‘What do I say or do when all my loved one does is beg to go home?’
Here are some tips to try to help during those times when your loved one is begging to go back home.
Visit regularly. Continued contact is vital to the individual’s well-being and assures him that he has not been abandoned.
Work with the staff. Share your concerns and your appreciation. Remember, they, too, appreciate “please” and “thank-you.” The staff can also learn from you. You know your relative best. However, do not expect or insist that the staff respond in a certain way when they are caring for your loved one.
Share activities with your relative. Be willing to tolerate confusion. Bring a sense of humor. Activities may include simple reminiscing, or reading aloud to the patient. The sound of your voice may be soothing even when he doesn’t understand the words.
A family member reports: “My husband, always an avid reader, has lost ability to even care about reading. He is in a nursing home with Alzheimer’s. I bring him first grade- level readers with large print and large colorful pictures. We sit together as he slowly reads, ‘See the big dog. His name is Dan.’
“We now share together as we talk about Dan, the pictures in the book, etc. At this stage I have to look on these times as quality times – knowing soon this too will be over. For today, however, we are communicating and sharing together.”
Other ideas include:
- Walking, bird watching
- Recording important family history or family recipes, working on a family album
- Sitting quietly, sharing a hug, or holding hands, giving a back rub, brushing hair, watching TV, etc.
- Activity related to past hobby or interest
- Respect the schedule of the facility. Try not to visit during rest periods, therapy session, etc. Respect the privacy and needs of your loved one’s roommate and other residents.
- Allow him/her to ventilate and express feelings, (fear, anger, sadness) about placement. They still have adult feelings and these are very normal feelings, especially early in the placement. Later, look for positive feelings about the placement such as feeling safe, relief about not having to put up a social facade, and new friendships developed as a result of being in the nursing home.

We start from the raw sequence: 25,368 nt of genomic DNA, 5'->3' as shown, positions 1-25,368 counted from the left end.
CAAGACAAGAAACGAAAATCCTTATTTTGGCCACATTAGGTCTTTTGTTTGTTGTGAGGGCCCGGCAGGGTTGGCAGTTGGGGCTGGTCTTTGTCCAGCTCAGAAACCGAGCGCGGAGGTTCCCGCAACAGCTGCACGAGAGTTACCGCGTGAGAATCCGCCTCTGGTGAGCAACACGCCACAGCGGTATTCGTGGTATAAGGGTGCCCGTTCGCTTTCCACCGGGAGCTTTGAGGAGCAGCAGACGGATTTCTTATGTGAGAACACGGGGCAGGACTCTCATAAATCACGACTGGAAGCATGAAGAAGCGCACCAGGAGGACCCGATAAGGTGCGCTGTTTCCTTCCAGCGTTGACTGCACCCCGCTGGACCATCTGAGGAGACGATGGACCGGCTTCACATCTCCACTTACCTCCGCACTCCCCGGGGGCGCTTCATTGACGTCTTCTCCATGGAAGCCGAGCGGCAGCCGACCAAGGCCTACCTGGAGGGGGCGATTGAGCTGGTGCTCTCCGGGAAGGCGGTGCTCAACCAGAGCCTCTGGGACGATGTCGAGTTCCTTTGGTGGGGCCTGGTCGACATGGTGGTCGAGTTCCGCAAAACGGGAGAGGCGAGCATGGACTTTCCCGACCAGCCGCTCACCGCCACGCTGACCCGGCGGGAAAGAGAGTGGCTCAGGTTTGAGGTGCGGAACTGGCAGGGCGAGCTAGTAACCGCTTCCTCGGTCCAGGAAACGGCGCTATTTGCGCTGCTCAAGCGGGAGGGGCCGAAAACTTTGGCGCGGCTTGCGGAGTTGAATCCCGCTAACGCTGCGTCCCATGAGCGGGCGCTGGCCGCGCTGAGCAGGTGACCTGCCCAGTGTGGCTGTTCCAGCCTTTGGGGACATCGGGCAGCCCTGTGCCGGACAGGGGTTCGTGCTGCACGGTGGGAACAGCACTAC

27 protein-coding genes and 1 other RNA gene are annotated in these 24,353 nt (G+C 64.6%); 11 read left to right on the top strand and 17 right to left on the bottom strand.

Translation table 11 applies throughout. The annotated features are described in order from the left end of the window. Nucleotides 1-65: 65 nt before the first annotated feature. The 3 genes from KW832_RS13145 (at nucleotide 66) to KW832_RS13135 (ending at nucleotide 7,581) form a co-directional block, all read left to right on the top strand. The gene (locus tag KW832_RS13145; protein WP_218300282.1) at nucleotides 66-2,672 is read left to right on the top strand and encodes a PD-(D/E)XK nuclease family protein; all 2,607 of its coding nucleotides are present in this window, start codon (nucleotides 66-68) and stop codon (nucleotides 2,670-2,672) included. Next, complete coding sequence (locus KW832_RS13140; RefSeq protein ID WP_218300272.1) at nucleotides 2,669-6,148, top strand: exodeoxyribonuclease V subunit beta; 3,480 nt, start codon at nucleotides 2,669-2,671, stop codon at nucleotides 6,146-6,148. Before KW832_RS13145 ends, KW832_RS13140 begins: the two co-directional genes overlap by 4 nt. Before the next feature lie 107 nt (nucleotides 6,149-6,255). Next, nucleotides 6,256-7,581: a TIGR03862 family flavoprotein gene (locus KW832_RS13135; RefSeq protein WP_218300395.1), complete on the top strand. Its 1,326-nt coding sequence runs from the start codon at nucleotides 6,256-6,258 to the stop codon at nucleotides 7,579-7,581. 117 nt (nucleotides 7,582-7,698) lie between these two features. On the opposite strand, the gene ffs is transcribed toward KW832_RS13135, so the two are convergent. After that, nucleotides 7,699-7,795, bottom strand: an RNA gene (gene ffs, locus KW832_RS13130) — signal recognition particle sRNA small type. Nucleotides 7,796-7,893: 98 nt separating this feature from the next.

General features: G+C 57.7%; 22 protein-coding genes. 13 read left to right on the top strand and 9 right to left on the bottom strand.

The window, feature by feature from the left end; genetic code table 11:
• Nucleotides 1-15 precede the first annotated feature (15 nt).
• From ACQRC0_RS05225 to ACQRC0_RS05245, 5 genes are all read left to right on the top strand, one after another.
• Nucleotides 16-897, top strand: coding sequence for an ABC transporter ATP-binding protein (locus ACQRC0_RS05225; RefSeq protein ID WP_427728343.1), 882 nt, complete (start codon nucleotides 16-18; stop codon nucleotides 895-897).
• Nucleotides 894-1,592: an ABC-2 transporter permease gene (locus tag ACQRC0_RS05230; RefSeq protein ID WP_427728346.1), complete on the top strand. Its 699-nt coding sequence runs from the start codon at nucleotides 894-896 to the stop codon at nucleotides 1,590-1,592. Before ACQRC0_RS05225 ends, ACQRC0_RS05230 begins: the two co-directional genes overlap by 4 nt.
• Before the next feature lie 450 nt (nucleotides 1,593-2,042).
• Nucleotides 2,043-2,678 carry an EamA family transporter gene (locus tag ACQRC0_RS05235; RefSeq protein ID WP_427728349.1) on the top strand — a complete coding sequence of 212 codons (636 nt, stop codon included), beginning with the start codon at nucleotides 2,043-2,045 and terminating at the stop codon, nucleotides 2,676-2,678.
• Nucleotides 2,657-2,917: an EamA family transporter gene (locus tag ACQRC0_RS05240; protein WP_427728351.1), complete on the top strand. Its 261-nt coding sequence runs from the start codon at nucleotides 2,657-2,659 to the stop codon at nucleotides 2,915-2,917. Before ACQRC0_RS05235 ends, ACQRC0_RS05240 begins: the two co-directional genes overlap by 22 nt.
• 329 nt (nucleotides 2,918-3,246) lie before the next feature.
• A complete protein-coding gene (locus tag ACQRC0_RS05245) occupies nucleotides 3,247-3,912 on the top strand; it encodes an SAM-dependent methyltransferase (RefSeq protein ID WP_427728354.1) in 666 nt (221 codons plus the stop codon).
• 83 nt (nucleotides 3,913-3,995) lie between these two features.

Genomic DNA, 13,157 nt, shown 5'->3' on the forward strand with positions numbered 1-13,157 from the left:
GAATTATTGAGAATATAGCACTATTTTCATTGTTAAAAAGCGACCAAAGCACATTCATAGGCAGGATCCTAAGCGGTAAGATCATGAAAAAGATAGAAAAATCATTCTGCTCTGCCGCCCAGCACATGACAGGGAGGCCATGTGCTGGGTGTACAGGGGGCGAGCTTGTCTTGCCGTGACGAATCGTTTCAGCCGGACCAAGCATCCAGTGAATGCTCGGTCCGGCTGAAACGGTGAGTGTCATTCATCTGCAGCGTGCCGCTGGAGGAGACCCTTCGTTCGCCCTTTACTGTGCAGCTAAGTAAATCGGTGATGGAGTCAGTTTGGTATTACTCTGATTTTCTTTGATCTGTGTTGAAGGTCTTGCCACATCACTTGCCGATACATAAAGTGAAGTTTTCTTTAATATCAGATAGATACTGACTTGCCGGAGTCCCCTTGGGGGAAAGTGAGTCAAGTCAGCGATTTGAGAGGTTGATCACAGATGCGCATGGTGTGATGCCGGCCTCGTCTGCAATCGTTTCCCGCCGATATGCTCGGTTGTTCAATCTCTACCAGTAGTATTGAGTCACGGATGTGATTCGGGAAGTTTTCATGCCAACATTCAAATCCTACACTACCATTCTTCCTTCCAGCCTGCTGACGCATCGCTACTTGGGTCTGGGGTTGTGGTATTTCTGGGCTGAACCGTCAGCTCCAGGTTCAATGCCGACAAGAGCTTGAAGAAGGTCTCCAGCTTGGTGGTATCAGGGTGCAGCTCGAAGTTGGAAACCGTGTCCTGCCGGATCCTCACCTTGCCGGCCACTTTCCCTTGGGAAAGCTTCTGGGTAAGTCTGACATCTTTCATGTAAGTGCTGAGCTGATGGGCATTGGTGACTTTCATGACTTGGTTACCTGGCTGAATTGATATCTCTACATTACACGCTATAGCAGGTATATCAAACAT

- Keep down the number of persons who visit at one time. If it is a long trip and a number of persons must come at the same time, let some members wait in the lobby while others are visiting with your relative.
- If your relative is very agitated during your visit, break up the time you spend with him, i.e., spend a few minutes, leave and visit some other part of the facility. When you return, he may be less upset or he may even forget you were there.
- If your family member is able and interested, vary the places you visit. Some examples include day room, quiet room, or outside (weather permitting). Visits away from the facility could include restaurant, malls, special interest or event. In all cases, evaluate whether or not your family member can tolerate the demands of the activity you have in mind. Too many people or activities may cause a catastrophic reaction and/or increase in agitation mode. Balance this with the fact that he/she needs pleasurable stimulation and a chance to participate in meaningful activity.
Micha Shalev MHA CDP CDCM CADDCT is the owner of Dodge Park Rest Home and The Adult Day Club at Dodge Park, 101 Randolph Road, Worcester, as well as the new state of the art Oasis at Dodge Park which is scheduled to open in the fall of 2015. He is a graduate of the National Council of Certified Dementia Practitioners program, and well-known speaker covering Alzheimer’s and Dementia training topics. The programs at Dodge Park Rest Home specialize in providing care for individuals with dementia and Alzheimer’s disease. The facility holds a FREE monthly support group meeting on the second Tuesday of each month for spouses and children of individuals with dementia and/or Alzheimer’s disease.
Shalev can be reached at 508-853-8180 or by e-mail at email@example.com. For more information, visit www.dodgepark.com. Archives of articles from previous issues can be read at www.fiftyplusadvocate.com.